Candidates: Are you interviewing and need support?
As the HR technology market continues to mature and advance, HR professionals are finding themselves in the challenging position of appealing to the C-suite for new investments...again.
In order to compete for top talent, today’s recruiters feel the need to be on the cutting edge of virtual recruiting methods, conversational ai, as well as the latest assessments that aid data-driven hiring decisions.
There’s just one problem: the thought of venturing into the “C-suite” can often feel overwhelming. Why? HR is often viewed as an administrative business function, whereas other departments, such as Sales or Operations, are often viewed as revenue-generating. The idea of taking a seat at the executive table, which has historically been off-limits to HR professionals, can feel daunting.
However, armed with a few tried-and-true guidelines, you can feel confident in your ability to craft a foolproof business case for the recruitment investment your people need.
HR has shifted dramatically over the past half century, moving from a focus on compliance and safety for assembly line workers to one of strategy and performance management for a growing pool of knowledge workers. As a result, there’s a growing need for strategic, rather than tactical, thinking within the HR function.
So before making an appeal to company leadership for more resources, it’s critical to clearly communicate how HR strategy may be misaligned with the overall company’s strategy, and how you will use new resources to bring the two into alignment.
Start with a company-wide objective, and work backwards. Where’s the disconnect? How is your current technology helping HR to align with that objective? What can be improved?
For example, let’s say your CEO has set a company-wide growth target of 30% for the upcoming year. In order to support that growth, you know the company will need to increase the number of employees by at least 10%. However, you’re not currently equipped to hire that many new, quality employees in the allotted time period. Failing to make enough hires in time could directly impact your organization’s ability to meet its growth goal.
After demonstrating the problem(s) you’ve discovered, and the potential impact on the company as a whole, craft a list of proposed solutions that clearly align HR goals with organizational goals.
In order to communicate effectively with executives, it’s imperative to tie the warm, softer benefits of HR technology - such as time savings or candidate experience - with cost savings and revenue goals.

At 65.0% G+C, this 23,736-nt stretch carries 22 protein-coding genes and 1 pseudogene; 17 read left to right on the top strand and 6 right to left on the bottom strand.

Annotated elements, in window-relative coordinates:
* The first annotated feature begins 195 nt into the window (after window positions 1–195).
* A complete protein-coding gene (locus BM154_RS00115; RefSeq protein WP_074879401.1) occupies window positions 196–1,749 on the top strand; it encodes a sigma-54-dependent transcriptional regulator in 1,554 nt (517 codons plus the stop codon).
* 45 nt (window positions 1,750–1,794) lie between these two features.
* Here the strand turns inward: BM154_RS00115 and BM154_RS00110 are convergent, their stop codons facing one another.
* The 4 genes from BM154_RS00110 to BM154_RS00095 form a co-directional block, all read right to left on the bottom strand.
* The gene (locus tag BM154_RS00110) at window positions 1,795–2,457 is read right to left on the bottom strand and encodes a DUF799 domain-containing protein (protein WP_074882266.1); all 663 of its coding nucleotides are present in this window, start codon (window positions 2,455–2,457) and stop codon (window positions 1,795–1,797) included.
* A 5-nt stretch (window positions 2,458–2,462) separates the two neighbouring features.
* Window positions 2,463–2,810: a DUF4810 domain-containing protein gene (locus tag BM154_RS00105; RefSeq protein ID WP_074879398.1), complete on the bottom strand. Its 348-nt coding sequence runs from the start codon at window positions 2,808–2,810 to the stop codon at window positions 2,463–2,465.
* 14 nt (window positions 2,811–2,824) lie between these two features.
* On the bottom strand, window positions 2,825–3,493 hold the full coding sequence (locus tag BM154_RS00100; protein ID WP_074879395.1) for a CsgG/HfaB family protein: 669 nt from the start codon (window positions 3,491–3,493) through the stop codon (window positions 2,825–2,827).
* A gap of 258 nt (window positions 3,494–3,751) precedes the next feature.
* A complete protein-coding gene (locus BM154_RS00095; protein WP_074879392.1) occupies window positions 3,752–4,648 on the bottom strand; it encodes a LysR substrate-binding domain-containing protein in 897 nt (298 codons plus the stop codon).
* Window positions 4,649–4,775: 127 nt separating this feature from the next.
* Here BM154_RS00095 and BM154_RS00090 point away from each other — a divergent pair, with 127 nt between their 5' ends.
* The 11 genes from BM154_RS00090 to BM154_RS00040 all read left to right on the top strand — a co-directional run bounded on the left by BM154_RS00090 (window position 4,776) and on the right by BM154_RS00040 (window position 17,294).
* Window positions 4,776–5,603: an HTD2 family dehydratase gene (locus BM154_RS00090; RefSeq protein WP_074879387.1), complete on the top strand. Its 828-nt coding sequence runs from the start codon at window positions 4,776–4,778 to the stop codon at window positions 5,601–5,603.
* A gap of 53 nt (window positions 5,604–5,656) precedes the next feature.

Start by demonstrating an understanding that your department is a business resource, which can either generate or lose money. Know your recruitment metrics, and the ways in which they impact the bottom line, inside and out. Get specific by translating your metrics into real company dollars.
Then, prove that your team has considered all of the costs associated with a change, including data migration, training staff, and the need for IT support.
Finally, don’t forget to pinpoint the time at which you expect to get a return on the investment. How long will it take to start saving or making money?
People operations can be challenging to quantify. However, armed with the right data, you’re one step closer to earning your recruitment investment. Use numbers to paint a picture of where you are now, and where you need to be.
(Not sure where to start? Start with HireVue’s easy-to-use Hiring ROI calculator.)
It’s not only important to know your own company’s data; know your competitors, too. While it might not be possible to get your hands on specific companies’ recruitment metrics, you can oftentimes find industry averages to use as benchmarks, like this one from the Society for Human Resources.
Keep it simple by using 3-5 key data points, and describing how an investment in recruitment technology will increase company performance.
Whether your proposed solution involves new video interview software, assessment tools, recruitment automation, or something else entirely, getting C-level buy-in is no easy feat. However, by developing a metrics-based proposal, thinking as a strategic HR leader, and doing your data and number-driven homework, you can build a solid case for your organization to invest in recruitment software.
What other actions can you take to influence your recruitment metrics? Read our latest whitepaper: